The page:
• A request can be verbal if records are readily available on the internet.
  • Within five days of receipt of a request, a response must be provided. This includes:
    – Asking for more details;
    – Granting or denying the request;
    – Acknowledging receipt of the request and providing an approximate date for granting or denying the request (which must be within 20 business days from the acknowledgement unless a written explanation is provided about why there is a delay and when the request will be fulfilled); or
    – If after acknowledging the request, disclosure can’t be met by the date noted, a written explanation for the delay and the date the request will be granted must be provided.
  • Several factors are used to determine a reasonable time to fulfill a request, including how big the request is, how easy it is to get the records, request complexity, the number of requests received by an agency, and more.
  • Failing to comply with time limits is construed to be a denial that can be appealed. This includes:
    – Failing to provide access to requested records;
    – Failing to acknowledge in writing receipt of request or denial within five business days;
    – Failing to provide an approximate date for fulfilling the request in whole or in part;
    – Approximating a date for fulfilling the request that is unreasonable;
    – Failing to respond within a reasonable time after the approximate date provided or within 20 days of acknowledging receipt of a request;
    – Granting a request within 20 business days of acknowledging receipt of the request, but failing to do so and failing to explain why in writing and when the request will be granted in whole or in part;
    – Failing to grant a request and provide a written explanation why and when it will be granted in whole or in part; or
    – Responding to a request stating more than 20 business days is needed and stating when the request will be fulfilled but that date is unreasonable based on the request.

Other changes related to the updated law include the elimination of a judicial hearing for a public records request as long as an investigating agency confirms release of information could hurt investigations or lives (Bliss, 2022, CriminalLegalNews.org). What’s more, failing to fulfill a request and having a viable reason for doing so could result in having to pay a requestor’s attorney’s fees should the matter be litigated.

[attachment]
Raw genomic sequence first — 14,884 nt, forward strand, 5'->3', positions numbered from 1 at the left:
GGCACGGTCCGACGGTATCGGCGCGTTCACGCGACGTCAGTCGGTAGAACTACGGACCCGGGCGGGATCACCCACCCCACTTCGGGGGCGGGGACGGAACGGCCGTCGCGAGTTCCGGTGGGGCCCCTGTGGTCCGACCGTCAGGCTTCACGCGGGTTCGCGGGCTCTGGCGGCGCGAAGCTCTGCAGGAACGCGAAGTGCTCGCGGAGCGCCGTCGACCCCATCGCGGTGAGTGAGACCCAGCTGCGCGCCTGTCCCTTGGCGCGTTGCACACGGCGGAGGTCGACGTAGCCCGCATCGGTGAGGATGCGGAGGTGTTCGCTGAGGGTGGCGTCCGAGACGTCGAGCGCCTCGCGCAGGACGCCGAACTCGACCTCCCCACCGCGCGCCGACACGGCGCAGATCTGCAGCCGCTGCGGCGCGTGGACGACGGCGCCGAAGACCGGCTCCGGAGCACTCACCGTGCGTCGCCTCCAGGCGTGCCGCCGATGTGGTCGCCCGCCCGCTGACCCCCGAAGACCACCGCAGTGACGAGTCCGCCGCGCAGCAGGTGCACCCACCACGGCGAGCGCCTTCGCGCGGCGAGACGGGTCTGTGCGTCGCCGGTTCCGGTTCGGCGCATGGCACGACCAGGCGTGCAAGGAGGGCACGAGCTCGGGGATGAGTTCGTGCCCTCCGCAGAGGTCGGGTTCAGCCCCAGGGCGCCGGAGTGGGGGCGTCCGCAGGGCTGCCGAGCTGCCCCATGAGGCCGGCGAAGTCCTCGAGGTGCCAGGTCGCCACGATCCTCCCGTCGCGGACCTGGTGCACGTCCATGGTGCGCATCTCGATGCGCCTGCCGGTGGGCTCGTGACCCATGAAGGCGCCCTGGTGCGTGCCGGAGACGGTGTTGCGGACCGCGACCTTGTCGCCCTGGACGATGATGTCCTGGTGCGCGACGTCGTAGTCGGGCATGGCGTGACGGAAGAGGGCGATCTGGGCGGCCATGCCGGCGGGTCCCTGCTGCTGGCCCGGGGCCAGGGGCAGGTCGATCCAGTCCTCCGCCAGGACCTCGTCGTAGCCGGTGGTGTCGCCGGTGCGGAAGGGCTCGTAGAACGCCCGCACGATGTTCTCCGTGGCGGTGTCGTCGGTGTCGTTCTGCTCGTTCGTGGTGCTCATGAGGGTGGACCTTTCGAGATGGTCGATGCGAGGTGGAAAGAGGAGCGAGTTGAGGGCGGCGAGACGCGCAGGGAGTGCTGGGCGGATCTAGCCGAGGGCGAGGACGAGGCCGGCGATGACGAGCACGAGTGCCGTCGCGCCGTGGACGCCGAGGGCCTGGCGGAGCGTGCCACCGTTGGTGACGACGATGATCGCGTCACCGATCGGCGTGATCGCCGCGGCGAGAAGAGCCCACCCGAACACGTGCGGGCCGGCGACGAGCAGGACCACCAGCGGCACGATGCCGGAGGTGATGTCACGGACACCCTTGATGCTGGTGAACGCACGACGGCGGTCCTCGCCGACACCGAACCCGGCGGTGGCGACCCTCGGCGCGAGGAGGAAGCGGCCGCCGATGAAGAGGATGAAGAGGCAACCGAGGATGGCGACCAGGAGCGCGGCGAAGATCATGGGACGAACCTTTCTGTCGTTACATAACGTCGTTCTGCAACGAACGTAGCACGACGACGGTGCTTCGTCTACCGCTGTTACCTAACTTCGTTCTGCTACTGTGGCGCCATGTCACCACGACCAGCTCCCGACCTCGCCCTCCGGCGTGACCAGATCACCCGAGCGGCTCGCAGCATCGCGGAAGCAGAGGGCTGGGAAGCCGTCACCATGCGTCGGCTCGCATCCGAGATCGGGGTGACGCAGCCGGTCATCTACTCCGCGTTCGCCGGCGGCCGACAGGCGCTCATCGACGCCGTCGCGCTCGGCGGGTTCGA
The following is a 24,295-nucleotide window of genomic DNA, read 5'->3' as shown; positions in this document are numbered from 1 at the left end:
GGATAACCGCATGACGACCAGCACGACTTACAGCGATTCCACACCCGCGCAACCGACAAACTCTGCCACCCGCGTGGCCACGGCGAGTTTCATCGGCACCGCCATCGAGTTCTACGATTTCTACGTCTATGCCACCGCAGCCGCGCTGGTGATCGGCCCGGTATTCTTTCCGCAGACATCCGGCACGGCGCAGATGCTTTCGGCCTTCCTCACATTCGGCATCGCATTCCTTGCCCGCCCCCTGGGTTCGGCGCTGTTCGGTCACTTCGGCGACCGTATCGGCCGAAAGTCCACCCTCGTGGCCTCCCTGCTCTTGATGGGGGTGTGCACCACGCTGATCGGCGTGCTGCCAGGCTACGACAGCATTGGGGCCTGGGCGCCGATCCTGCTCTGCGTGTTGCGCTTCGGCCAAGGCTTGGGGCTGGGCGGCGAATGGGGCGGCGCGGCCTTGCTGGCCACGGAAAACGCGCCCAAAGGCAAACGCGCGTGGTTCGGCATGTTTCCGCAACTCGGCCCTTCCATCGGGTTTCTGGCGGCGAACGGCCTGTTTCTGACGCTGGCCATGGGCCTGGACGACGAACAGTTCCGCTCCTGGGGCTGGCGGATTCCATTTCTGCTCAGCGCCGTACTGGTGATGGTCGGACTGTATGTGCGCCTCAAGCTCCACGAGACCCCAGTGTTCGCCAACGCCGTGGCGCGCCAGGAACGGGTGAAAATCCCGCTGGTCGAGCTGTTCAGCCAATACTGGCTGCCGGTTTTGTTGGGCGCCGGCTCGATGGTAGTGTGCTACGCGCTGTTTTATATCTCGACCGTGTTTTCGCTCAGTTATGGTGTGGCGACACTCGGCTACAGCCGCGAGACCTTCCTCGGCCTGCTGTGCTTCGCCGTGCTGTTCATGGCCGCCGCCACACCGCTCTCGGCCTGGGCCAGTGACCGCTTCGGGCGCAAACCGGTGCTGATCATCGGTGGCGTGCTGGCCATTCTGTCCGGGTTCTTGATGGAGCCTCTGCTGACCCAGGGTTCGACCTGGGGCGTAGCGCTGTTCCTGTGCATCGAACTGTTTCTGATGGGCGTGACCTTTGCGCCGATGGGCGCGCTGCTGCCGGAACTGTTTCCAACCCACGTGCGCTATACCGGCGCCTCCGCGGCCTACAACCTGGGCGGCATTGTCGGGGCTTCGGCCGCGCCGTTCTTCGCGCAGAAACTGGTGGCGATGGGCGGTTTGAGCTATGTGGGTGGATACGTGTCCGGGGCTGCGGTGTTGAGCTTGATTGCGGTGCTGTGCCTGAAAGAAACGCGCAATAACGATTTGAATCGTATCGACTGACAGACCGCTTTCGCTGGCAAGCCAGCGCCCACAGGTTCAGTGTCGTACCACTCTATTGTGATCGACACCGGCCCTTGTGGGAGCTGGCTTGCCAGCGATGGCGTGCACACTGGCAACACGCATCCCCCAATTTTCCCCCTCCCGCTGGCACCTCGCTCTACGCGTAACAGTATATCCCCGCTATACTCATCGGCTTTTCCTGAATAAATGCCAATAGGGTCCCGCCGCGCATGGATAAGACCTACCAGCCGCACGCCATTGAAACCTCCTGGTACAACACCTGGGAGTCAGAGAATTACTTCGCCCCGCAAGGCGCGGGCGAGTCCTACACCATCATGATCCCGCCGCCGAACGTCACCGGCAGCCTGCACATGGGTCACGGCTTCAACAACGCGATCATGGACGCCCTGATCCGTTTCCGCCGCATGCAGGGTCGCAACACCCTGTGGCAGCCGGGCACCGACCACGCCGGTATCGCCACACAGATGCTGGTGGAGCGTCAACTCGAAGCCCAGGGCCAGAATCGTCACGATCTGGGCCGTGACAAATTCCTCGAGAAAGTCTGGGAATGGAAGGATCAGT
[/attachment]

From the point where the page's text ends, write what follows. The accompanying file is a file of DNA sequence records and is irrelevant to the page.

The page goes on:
While FOIL has been around since the 1970s, renewed focus on transparency and trust in government as a New York state priority likely means the recent law changes are a beginning rather than an end, and more is likely to come in terms of enforcement and precedence. New York’s Committee on Open Government website has more information to help you learn about and navigate FOIL (including training materials). It’s worth a visit every once and a while to ensure compliance.

While this article reviews key highlights, we need to say and can’t emphasize enough that this is a legal matter. If your agency is subject to FOIL, you should seek legal counsel to ensure compliance. In the meantime, it is important to recognize that a broad spectrum of subjects – including finance-related ones – are subject to FOIL. That makes using a respected, professional accountant with a track record for excellence even more important – why not give RBT CPAs a call to see what we can do for you?

New Project & Expenditure (P&E) Report Requirements for Recovery Funds Start July 31